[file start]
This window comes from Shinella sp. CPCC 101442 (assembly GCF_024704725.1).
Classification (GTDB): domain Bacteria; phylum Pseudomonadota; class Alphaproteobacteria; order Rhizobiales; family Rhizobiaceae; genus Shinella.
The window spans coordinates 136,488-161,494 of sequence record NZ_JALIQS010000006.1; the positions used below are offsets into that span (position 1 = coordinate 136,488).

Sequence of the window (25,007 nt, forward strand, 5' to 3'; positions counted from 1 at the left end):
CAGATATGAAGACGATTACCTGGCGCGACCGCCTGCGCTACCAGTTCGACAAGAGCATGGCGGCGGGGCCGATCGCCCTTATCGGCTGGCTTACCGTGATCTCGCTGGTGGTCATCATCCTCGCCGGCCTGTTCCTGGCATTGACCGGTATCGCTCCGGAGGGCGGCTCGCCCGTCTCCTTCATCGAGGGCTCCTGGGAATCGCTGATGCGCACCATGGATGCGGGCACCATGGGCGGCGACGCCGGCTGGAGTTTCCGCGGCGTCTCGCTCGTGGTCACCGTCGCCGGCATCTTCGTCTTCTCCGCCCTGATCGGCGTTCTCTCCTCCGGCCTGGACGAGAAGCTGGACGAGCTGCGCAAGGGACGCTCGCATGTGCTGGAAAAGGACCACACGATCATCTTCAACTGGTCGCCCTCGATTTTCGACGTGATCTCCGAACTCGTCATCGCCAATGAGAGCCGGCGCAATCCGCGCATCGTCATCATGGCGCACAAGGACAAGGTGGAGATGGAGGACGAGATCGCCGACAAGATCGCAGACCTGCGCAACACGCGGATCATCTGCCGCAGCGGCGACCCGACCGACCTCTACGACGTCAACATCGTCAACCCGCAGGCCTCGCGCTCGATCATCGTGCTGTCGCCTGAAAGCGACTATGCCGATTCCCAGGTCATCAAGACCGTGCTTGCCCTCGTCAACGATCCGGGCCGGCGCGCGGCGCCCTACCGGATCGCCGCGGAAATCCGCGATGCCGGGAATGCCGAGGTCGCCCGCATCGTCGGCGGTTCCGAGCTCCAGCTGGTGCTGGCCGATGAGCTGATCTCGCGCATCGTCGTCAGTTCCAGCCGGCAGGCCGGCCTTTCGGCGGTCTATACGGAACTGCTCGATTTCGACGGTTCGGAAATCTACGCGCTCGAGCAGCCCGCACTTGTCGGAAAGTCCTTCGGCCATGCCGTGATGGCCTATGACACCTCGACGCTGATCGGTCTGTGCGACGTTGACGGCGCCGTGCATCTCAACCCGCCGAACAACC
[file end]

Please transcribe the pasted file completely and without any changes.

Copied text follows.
This window comes from Shinella sp. CPCC 101442 (assembly GCF_024704725.1).
Classification (GTDB): domain Bacteria; phylum Pseudomonadota; class Alphaproteobacteria; order Rhizobiales; family Rhizobiaceae; genus Shinella.
The window spans coordinates 136,488-161,494 of sequence record NZ_JALIQS010000006.1; the positions used below are offsets into that span (position 1 = coordinate 136,488).

Sequence of the window (25,007 nt, forward strand, 5' to 3'; positions counted from 1 at the left end):
CAGATATGAAGACGATTACCTGGCGCGACCGCCTGCGCTACCAGTTCGACAAGAGCATGGCGGCGGGGCCGATCGCCCTTATCGGCTGGCTTACCGTGATCTCGCTGGTGGTCATCATCCTCGCCGGCCTGTTCCTGGCATTGACCGGTATCGCTCCGGAGGGCGGCTCGCCCGTCTCCTTCATCGAGGGCTCCTGGGAATCGCTGATGCGCACCATGGATGCGGGCACCATGGGCGGCGACGCCGGCTGGAGTTTCCGCGGCGTCTCGCTCGTGGTCACCGTCGCCGGCATCTTCGTCTTCTCCGCCCTGATCGGCGTTCTCTCCTCCGGCCTGGACGAGAAGCTGGACGAGCTGCGCAAGGGACGCTCGCATGTGCTGGAAAAGGACCACACGATCATCTTCAACTGGTCGCCCTCGATTTTCGACGTGATCTCCGAACTCGTCATCGCCAATGAGAGCCGGCGCAATCCGCGCATCGTCATCATGGCGCACAAGGACAAGGTGGAGATGGAGGACGAGATCGCCGACAAGATCGCAGACCTGCGCAACACGCGGATCATCTGCCGCAGCGGCGACCCGACCGACCTCTACGACGTCAACATCGTCAACCCGCAGGCCTCGCGCTCGATCATCGTGCTGTCGCCTGAAAGCGACTATGCCGATTCCCAGGTCATCAAGACCGTGCTTGCCCTCGTCAACGATCCGGGCCGGCGCGCGGCGCCCTACCGGATCGCCGCGGAAATCCGCGATGCCGGGAATGCCGAGGTCGCCCGCATCGTCGGCGGTTCCGAGCTCCAGCTGGTGCTGGCCGATGAGCTGATCTCGCGCATCGTCGTCAGTTCCAGCCGGCAGGCCGGCCTTTCGGCGGTCTATACGGAACTGCTCGATTTCGACGGTTCGGAAATCTACGCGCTCGAGCAGCCCGCACTTGTCGGAAAGTCCTTCGGCCATGCCGTGATGGCCTATGACACCTCGACGCTGATCGGTCTGTGCGACGTTGACGGCGCCGTGCATCTCAACCCGCCGAACAACC